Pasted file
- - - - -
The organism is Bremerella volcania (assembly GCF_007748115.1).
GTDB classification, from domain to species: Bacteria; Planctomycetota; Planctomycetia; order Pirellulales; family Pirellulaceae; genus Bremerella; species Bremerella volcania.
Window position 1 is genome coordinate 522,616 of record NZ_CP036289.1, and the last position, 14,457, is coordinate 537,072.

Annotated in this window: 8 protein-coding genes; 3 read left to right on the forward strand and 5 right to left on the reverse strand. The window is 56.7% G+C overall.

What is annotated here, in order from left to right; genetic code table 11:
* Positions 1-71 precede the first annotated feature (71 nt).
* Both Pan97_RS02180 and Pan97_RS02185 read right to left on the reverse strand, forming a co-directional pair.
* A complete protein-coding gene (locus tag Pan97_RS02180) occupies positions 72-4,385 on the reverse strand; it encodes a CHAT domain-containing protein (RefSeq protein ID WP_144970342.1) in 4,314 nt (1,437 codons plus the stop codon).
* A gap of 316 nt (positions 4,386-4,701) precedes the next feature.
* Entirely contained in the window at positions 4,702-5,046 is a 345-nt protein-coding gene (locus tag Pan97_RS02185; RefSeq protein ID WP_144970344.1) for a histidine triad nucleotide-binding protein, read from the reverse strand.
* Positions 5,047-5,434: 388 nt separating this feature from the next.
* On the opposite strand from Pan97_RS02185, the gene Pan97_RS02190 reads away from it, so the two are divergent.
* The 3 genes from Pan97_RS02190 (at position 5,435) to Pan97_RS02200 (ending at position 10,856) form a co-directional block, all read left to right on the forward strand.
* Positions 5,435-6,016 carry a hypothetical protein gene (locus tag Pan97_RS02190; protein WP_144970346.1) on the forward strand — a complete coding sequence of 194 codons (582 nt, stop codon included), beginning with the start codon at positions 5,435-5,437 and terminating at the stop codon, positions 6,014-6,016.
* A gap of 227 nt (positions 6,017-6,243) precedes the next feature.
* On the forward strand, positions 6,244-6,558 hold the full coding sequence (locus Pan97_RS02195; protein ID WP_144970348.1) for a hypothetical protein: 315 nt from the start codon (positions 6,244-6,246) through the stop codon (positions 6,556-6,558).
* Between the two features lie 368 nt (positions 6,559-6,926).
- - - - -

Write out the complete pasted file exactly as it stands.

The organism is Bremerella volcania (assembly GCF_007748115.1).
GTDB classification, from domain to species: Bacteria; Planctomycetota; Planctomycetia; order Pirellulales; family Pirellulaceae; genus Bremerella; species Bremerella volcania.
Window position 1 is genome coordinate 522,616 of record NZ_CP036289.1, and the last position, 14,457, is coordinate 537,072.

Annotated in this window: 8 protein-coding genes; 3 read left to right on the forward strand and 5 right to left on the reverse strand. The window is 56.7% G+C overall.

What is annotated here, in order from left to right; genetic code table 11:
* Positions 1-71 precede the first annotated feature (71 nt).
* Both Pan97_RS02180 and Pan97_RS02185 read right to left on the reverse strand, forming a co-directional pair.
* A complete protein-coding gene (locus tag Pan97_RS02180) occupies positions 72-4,385 on the reverse strand; it encodes a CHAT domain-containing protein (RefSeq protein ID WP_144970342.1) in 4,314 nt (1,437 codons plus the stop codon).
* A gap of 316 nt (positions 4,386-4,701) precedes the next feature.
* Entirely contained in the window at positions 4,702-5,046 is a 345-nt protein-coding gene (locus tag Pan97_RS02185; RefSeq protein ID WP_144970344.1) for a histidine triad nucleotide-binding protein, read from the reverse strand.
* Positions 5,047-5,434: 388 nt separating this feature from the next.
* On the opposite strand from Pan97_RS02185, the gene Pan97_RS02190 reads away from it, so the two are divergent.
* The 3 genes from Pan97_RS02190 (at position 5,435) to Pan97_RS02200 (ending at position 10,856) form a co-directional block, all read left to right on the forward strand.
* Positions 5,435-6,016 carry a hypothetical protein gene (locus tag Pan97_RS02190; protein WP_144970346.1) on the forward strand — a complete coding sequence of 194 codons (582 nt, stop codon included), beginning with the start codon at positions 5,435-5,437 and terminating at the stop codon, positions 6,014-6,016.
* A gap of 227 nt (positions 6,017-6,243) precedes the next feature.
* On the forward strand, positions 6,244-6,558 hold the full coding sequence (locus Pan97_RS02195; protein ID WP_144970348.1) for a hypothetical protein: 315 nt from the start codon (positions 6,244-6,246) through the stop codon (positions 6,556-6,558).
* Between the two features lie 368 nt (positions 6,559-6,926).